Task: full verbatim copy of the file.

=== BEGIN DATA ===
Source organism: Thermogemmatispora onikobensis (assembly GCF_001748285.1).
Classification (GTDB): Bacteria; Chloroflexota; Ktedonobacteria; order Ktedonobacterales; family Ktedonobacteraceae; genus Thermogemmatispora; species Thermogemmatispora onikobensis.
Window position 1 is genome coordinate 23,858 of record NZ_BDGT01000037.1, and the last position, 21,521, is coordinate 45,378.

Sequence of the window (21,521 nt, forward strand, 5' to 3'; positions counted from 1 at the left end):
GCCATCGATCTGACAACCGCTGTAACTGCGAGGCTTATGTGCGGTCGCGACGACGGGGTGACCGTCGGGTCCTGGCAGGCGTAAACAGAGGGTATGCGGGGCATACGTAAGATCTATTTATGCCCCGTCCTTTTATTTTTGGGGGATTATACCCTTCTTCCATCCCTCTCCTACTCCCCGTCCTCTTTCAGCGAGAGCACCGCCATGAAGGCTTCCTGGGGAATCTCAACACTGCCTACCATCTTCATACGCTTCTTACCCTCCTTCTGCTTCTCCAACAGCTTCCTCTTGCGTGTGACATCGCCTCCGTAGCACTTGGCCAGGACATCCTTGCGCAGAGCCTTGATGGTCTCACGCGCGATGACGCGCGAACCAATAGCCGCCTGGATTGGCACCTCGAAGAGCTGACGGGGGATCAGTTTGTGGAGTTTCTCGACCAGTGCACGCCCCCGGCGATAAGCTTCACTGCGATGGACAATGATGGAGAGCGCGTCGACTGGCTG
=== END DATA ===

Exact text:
Source organism: Thermogemmatispora onikobensis (assembly GCF_001748285.1).
Classification (GTDB): Bacteria; Chloroflexota; Ktedonobacteria; order Ktedonobacterales; family Ktedonobacteraceae; genus Thermogemmatispora; species Thermogemmatispora onikobensis.
Window position 1 is genome coordinate 23,858 of record NZ_BDGT01000037.1, and the last position, 21,521, is coordinate 45,378.

Sequence of the window (21,521 nt, forward strand, 5' to 3'; positions counted from 1 at the left end):
GCCATCGATCTGACAACCGCTGTAACTGCGAGGCTTATGTGCGGTCGCGACGACGGGGTGACCGTCGGGTCCTGGCAGGCGTAAACAGAGGGTATGCGGGGCATACGTAAGATCTATTTATGCCCCGTCCTTTTATTTTTGGGGGATTATACCCTTCTTCCATCCCTCTCCTACTCCCCGTCCTCTTTCAGCGAGAGCACCGCCATGAAGGCTTCCTGGGGAATCTCAACACTGCCTACCATCTTCATACGCTTCTTACCCTCCTTCTGCTTCTCCAACAGCTTCCTCTTGCGTGTGACATCGCCTCCGTAGCACTTGGCCAGGACATCCTTGCGCAGAGCCTTGATGGTCTCACGCGCGATGACGCGCGAACCAATAGCCGCCTGGATTGGCACCTCGAAGAGCTGACGGGGGATCAGTTTGTGGAGTTTCTCGACCAGTGCACGCCCCCGGCGATAAGCTTCACTGCGATGGACAATGATGGAGAGCGCGTCGACTGGCTG